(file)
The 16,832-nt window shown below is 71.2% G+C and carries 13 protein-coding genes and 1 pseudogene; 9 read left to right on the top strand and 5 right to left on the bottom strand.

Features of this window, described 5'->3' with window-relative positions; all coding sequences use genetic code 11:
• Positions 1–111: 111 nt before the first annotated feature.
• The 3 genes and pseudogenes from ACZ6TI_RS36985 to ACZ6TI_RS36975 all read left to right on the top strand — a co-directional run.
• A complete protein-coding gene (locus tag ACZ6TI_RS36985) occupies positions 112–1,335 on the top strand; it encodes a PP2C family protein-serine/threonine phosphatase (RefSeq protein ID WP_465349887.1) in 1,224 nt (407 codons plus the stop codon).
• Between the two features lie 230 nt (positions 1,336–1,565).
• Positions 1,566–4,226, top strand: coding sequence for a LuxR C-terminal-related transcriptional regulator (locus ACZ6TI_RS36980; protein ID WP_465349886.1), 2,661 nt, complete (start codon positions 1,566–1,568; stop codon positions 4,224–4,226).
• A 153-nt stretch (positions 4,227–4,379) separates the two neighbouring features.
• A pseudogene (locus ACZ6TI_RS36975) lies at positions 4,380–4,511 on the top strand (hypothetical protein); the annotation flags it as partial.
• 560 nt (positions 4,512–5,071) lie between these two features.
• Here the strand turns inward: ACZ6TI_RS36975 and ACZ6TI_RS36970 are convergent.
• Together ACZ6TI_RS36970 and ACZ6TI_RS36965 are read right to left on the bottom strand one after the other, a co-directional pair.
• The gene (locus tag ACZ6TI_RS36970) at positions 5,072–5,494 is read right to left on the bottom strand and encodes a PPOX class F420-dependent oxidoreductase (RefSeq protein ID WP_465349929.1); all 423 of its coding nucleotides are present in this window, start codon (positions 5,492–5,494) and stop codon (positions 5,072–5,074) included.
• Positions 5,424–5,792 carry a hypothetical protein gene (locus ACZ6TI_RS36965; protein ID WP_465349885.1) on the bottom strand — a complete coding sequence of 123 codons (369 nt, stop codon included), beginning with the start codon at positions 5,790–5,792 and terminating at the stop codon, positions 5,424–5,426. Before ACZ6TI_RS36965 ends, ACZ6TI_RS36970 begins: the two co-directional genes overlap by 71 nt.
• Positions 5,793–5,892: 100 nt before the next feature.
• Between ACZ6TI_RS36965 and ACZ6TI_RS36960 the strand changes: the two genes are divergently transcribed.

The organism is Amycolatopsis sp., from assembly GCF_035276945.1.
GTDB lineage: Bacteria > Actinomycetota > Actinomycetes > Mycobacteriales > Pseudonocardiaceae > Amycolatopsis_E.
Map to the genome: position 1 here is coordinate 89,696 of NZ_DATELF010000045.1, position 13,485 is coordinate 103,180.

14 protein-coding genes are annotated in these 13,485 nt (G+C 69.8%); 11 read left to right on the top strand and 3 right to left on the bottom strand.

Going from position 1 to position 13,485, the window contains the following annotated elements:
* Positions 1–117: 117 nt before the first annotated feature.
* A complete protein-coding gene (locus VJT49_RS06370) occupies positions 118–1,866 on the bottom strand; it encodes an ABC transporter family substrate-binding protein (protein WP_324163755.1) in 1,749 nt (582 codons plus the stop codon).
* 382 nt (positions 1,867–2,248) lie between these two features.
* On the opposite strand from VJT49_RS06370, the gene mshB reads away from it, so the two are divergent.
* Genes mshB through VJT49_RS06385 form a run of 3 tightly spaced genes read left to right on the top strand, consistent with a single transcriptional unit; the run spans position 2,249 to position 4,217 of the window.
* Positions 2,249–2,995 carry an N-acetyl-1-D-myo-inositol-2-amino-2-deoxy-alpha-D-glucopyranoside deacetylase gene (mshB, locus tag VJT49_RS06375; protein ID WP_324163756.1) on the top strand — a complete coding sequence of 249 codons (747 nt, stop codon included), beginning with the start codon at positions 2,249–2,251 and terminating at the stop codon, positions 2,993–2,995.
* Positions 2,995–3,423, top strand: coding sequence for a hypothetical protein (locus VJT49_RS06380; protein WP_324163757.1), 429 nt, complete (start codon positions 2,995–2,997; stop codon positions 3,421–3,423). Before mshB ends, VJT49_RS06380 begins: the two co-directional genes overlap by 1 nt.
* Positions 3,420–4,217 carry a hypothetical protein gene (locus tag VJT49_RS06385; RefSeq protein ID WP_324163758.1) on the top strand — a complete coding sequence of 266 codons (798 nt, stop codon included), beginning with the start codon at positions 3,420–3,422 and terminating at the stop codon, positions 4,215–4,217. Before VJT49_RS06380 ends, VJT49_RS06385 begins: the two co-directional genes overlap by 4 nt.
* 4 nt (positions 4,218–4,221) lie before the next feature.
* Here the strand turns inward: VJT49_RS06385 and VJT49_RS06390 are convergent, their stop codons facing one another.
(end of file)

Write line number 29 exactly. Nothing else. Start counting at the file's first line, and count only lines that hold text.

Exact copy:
* Positions 3,420–4,217 carry a hypothetical protein gene (locus tag VJT49_RS06385; RefSeq protein ID WP_324163758.1) on the top strand — a complete coding sequence of 266 codons (798 nt, stop codon included), beginning with the start codon at positions 3,420–3,422 and terminating at the stop codon, positions 4,215–4,217. Before VJT49_RS06380 ends, VJT49_RS06385 begins: the two co-directional genes overlap by 4 nt.